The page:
│By Sarah L. Ketchley, Senior Digital Humanities Specialist│
This is a follow-up blog post to last month’s overview of working with Storymaps in the DH classroom. We will consider a few more ways to engage students in the creative and intellectually rigorous process of building Digital Humanities projects, conducting analyses, and demonstrating the outcomes of a quarter or semester’s-worth of work. Developing timelines, exhibits and maps involves making use of Gale Digital Scholar Lab’s export functionality, which includes the ability to download:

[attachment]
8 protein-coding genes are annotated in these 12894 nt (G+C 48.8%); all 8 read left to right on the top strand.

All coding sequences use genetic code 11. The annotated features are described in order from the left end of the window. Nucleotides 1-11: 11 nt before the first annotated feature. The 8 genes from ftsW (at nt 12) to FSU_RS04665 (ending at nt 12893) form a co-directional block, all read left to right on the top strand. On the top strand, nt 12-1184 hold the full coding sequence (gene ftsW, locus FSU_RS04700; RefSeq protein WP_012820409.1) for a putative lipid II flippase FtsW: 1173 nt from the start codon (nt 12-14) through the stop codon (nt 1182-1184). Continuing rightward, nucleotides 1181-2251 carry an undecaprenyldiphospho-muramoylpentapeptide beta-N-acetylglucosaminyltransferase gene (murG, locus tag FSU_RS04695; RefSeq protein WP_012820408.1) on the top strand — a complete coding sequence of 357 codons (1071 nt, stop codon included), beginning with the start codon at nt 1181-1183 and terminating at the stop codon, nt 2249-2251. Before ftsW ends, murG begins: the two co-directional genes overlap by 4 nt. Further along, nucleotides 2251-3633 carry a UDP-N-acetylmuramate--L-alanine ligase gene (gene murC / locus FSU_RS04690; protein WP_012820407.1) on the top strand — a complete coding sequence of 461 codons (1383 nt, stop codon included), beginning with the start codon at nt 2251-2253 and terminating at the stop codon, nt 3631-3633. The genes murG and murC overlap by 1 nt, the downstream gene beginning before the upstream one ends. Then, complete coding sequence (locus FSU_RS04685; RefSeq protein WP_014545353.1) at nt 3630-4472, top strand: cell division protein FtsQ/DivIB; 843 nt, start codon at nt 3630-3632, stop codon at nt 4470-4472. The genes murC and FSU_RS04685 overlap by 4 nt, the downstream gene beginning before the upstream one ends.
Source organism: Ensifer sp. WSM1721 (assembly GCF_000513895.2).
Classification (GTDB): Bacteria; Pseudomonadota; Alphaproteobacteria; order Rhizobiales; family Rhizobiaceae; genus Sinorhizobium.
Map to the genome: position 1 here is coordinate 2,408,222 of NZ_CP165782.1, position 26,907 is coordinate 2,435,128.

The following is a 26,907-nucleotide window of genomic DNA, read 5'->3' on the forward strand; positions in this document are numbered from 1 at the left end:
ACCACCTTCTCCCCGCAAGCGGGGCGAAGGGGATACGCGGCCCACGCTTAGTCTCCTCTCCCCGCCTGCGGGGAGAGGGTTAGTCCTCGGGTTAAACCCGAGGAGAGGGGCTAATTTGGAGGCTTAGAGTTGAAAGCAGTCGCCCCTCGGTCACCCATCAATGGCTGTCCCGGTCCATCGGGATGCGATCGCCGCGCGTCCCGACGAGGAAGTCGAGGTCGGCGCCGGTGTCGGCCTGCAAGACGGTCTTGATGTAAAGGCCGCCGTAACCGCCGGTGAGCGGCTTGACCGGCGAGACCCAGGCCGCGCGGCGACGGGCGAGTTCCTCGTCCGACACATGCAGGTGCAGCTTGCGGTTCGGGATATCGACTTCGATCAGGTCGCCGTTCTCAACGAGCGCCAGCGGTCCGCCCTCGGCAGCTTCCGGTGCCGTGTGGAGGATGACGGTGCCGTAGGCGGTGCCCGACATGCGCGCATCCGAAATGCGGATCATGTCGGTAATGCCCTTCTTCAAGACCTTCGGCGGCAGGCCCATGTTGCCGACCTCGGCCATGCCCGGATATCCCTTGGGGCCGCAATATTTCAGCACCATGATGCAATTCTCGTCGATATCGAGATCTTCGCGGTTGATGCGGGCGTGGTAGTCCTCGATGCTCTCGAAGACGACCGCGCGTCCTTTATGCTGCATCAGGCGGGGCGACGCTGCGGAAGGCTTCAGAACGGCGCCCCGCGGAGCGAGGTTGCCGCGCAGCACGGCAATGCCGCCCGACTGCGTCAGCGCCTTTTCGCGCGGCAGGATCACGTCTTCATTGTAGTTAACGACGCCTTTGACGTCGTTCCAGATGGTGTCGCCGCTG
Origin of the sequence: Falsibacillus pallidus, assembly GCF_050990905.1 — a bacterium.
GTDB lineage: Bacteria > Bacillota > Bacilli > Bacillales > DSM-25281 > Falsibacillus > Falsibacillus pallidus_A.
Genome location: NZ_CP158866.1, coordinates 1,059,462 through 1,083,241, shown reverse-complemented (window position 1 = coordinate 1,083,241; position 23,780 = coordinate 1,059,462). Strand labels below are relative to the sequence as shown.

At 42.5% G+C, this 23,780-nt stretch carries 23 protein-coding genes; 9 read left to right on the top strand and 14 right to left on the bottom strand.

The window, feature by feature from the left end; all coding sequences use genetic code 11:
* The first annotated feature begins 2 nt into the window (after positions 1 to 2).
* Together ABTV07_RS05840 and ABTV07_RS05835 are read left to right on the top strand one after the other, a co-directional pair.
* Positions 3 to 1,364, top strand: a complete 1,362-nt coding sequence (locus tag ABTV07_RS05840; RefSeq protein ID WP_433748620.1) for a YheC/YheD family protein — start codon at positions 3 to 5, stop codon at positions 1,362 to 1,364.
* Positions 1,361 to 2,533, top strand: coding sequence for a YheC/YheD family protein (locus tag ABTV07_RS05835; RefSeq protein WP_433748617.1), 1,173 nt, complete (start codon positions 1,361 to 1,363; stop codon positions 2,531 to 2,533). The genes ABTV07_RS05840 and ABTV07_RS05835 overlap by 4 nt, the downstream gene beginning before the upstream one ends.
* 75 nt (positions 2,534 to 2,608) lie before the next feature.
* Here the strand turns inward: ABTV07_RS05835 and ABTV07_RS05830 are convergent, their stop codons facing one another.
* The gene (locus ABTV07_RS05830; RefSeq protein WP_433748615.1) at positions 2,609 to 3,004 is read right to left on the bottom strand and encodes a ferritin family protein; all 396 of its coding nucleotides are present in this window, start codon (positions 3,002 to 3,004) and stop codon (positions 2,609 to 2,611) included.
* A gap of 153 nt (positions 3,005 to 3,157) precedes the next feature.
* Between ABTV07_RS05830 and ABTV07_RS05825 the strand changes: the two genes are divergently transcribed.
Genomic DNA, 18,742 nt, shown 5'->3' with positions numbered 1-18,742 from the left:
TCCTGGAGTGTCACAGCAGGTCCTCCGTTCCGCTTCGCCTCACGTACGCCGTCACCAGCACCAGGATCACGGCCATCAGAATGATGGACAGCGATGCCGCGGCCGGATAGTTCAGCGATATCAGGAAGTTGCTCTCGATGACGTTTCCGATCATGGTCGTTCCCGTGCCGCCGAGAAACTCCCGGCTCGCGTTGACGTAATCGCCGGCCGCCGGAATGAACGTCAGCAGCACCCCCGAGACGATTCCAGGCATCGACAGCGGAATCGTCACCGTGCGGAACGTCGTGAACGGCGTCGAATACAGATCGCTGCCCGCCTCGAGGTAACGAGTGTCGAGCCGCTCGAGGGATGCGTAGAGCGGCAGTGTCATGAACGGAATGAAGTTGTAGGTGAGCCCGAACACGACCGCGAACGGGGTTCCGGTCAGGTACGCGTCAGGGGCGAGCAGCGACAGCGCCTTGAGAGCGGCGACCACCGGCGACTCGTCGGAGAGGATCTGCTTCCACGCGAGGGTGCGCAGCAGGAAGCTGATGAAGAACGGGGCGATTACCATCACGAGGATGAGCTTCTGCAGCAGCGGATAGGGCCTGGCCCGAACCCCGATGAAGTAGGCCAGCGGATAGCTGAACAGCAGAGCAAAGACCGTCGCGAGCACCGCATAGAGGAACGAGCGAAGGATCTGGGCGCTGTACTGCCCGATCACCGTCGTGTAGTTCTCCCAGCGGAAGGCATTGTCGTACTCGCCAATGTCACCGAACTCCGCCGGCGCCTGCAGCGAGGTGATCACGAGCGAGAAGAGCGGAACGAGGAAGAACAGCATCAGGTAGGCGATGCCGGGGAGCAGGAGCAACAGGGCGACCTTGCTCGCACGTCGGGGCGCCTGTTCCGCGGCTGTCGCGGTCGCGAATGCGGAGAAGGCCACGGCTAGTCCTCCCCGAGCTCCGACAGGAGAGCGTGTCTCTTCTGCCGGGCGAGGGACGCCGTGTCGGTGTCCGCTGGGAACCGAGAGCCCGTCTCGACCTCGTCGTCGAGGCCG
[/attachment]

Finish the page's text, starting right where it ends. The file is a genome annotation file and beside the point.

- The OCR text output of up to 5,000 documents in any given content set.
- The full metadata of a content set, up to 10,000 documents.
- Individual document images.
- Analysis visualisations in multiple image formats.
- Analysis raw data in CSV or JSON formats.
- Documentation and records completed using the Notebook feature, in multiple text formats.
This exported information can then be used as the underlying data for a variety of interactive and public-facing student assignments.